Children appear to be more likely/willing to try a new vegetable if they are read a storybook on the vegetable with or without the addition of sensory play

In December 2019 researchers from the UK published the results of their study to assess whether learning about an unfamiliar vegetable (celeriac) through storybooks and sensory play increased its consumption in children. A total of 267 children, aged 2 to 5 years, were divided into four groups, namely two groups who were read a vegetable storybook featuring either celeriac or carrot, and two groups who combined storybook telling with sensory play with either a carrot or celeriac. The study lasted for 4 weeks and the child’s intake of the unfamiliar vegetable (celeriac) was assessed both at the start and end of the study period. A total of 85 children ate no celeriac at the start of the study and were classed as non-eaters. Results showed that those children who were read the celariac storybook were more likely to eat celeriac than those who were read the carrot storybook. Sensory play with celariac was seen to increase the odds of eating celeriac in the non-eaters even further when compared to those who were only read the storybook.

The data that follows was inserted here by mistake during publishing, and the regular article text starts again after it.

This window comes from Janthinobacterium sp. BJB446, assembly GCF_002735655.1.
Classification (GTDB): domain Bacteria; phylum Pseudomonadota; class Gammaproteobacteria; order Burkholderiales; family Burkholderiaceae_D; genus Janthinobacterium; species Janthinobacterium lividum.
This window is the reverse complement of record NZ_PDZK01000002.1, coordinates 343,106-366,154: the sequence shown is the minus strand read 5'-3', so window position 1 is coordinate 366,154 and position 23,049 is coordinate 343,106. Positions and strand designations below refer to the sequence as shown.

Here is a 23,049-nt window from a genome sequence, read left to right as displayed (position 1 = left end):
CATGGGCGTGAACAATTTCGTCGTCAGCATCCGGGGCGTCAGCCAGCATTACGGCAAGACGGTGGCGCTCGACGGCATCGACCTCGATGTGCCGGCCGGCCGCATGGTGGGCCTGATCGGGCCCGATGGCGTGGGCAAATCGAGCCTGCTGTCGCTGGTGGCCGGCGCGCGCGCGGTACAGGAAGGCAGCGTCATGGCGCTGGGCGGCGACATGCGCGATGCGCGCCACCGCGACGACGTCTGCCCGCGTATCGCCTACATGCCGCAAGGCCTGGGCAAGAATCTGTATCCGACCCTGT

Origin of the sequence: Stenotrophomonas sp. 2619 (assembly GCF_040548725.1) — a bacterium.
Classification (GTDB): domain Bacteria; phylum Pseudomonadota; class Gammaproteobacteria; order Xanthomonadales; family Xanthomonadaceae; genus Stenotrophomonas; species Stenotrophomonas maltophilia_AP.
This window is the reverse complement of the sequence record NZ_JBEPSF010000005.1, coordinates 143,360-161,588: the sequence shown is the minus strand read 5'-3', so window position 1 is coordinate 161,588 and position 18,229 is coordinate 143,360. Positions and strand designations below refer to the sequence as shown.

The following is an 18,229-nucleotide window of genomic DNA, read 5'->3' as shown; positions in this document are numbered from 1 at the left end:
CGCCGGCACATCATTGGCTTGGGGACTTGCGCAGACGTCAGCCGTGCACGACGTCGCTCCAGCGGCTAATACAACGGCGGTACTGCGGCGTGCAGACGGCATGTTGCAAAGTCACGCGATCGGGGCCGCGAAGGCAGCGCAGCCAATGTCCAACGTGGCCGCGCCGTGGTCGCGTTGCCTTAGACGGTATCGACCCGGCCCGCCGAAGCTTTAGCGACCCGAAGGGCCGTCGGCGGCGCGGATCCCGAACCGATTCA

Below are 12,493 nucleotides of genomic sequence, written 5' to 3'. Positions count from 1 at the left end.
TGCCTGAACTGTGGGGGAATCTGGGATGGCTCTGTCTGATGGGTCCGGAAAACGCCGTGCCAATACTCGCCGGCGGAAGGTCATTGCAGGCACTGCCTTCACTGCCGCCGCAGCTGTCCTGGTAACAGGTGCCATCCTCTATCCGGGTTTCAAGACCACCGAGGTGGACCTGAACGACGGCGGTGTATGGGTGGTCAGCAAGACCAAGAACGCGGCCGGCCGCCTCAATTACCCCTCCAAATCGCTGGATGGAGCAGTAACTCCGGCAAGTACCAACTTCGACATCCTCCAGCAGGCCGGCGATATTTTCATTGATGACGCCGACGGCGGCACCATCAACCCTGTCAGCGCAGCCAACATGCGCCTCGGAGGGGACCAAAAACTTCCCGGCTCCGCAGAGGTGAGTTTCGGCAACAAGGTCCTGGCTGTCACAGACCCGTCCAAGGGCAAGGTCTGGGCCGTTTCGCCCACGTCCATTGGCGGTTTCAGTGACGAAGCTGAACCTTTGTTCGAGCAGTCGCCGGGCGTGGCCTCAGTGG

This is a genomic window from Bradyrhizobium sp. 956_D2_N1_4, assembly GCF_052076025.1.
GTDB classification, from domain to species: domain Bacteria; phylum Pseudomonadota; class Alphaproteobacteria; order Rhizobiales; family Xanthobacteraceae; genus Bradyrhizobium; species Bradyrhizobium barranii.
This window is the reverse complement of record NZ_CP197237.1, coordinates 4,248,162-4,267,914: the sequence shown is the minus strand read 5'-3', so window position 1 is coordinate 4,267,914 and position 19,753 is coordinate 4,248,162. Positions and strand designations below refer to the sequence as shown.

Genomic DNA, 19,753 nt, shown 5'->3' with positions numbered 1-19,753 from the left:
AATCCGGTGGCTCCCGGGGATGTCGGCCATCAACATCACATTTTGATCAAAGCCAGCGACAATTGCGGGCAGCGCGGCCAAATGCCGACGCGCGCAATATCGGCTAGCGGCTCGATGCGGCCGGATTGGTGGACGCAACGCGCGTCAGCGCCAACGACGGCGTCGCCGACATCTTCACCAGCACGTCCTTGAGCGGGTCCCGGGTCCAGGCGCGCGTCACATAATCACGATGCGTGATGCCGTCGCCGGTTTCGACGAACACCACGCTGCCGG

Nekitsing C et al. Increasing Intake of an Unfamiliar Vegetable in Preschool Children Through Learning Using Storybooks and Sensory Play: A Cluster Randomized Trial. J Acad Nutr Diet. 2019 Dec;119(12):2014-2027.

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